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we have a hierarchical structure where every node is derived from a node base class public Node(INodeFactory nodeFactory). The factory is injected so the node can create its child nodes using Get(int id)

At a later moment some nodes need a reference to another node in the structure. The information necessary to get the reference might change at runtime and is not necessarily available When the node object was constructed. Basically this method signature looks the same and is Get(int id). This time no new object should be created but an existing one should be returned.

Our first attempt was to pass a INodeLocator that would search for the node. First of all we are not sure 'locator' is a good name and if we are missing some pattern here, maybe the repository pattern (but only to look up?). Second we noticed the method signature is the same.

We were considering to switch the factory from 'creation' to 'lookup' mode after the initial tree has been created but that won't work since later on nodes need to be created as well.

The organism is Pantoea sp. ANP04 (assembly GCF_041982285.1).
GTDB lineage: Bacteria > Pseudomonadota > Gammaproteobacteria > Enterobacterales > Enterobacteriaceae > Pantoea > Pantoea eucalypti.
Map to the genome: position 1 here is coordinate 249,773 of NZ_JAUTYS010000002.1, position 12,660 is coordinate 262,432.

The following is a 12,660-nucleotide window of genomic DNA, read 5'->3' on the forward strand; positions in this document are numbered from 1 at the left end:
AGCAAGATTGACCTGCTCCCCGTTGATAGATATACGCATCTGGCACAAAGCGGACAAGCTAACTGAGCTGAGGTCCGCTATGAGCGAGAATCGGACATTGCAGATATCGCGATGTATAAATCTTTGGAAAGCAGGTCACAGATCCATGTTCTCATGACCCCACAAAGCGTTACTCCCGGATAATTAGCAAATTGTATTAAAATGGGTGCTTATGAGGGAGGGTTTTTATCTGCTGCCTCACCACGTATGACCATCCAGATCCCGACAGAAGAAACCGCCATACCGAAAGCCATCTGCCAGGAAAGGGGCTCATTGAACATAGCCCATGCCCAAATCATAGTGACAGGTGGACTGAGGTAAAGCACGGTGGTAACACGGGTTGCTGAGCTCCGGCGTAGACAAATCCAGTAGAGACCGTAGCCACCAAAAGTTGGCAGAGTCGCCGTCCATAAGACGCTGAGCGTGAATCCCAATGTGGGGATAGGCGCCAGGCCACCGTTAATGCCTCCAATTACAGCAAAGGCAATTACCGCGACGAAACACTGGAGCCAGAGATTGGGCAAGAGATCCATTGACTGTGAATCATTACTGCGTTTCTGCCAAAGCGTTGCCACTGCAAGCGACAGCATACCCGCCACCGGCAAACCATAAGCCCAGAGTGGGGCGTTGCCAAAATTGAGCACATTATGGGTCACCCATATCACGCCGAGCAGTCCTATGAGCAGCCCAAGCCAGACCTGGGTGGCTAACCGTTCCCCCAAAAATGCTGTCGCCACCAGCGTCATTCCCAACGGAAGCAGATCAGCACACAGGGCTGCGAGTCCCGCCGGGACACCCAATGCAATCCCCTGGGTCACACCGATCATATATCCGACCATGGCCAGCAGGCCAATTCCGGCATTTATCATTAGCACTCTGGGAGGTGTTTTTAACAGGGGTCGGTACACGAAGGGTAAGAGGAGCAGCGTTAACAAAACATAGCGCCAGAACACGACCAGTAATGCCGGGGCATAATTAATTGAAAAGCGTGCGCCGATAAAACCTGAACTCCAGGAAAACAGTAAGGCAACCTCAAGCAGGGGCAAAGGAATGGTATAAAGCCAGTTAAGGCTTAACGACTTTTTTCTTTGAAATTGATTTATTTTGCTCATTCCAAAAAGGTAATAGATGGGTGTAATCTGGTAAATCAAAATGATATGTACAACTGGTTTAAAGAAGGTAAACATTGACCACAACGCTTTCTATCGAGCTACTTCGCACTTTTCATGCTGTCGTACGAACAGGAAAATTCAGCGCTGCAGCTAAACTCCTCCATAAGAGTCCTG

For the 'locator' logic we were thinking of searching (iterating) through the nodes but maybe it is better to keep track of them in a flat dictionary. But then the problem arises that the factory can add to the dictionary but doesn't manage the lifetime. What should happen when a node gets removed.

Edit after Vladimir Stokic's answer: We're currently thinking of two solutions to keep the dictionary clean. One is to have a dictionary of weak references but then we just move the problem, there will be weak references that need to be removed (using a timer tick from time to time?) Second idea is to have the node notify the factory of deletion.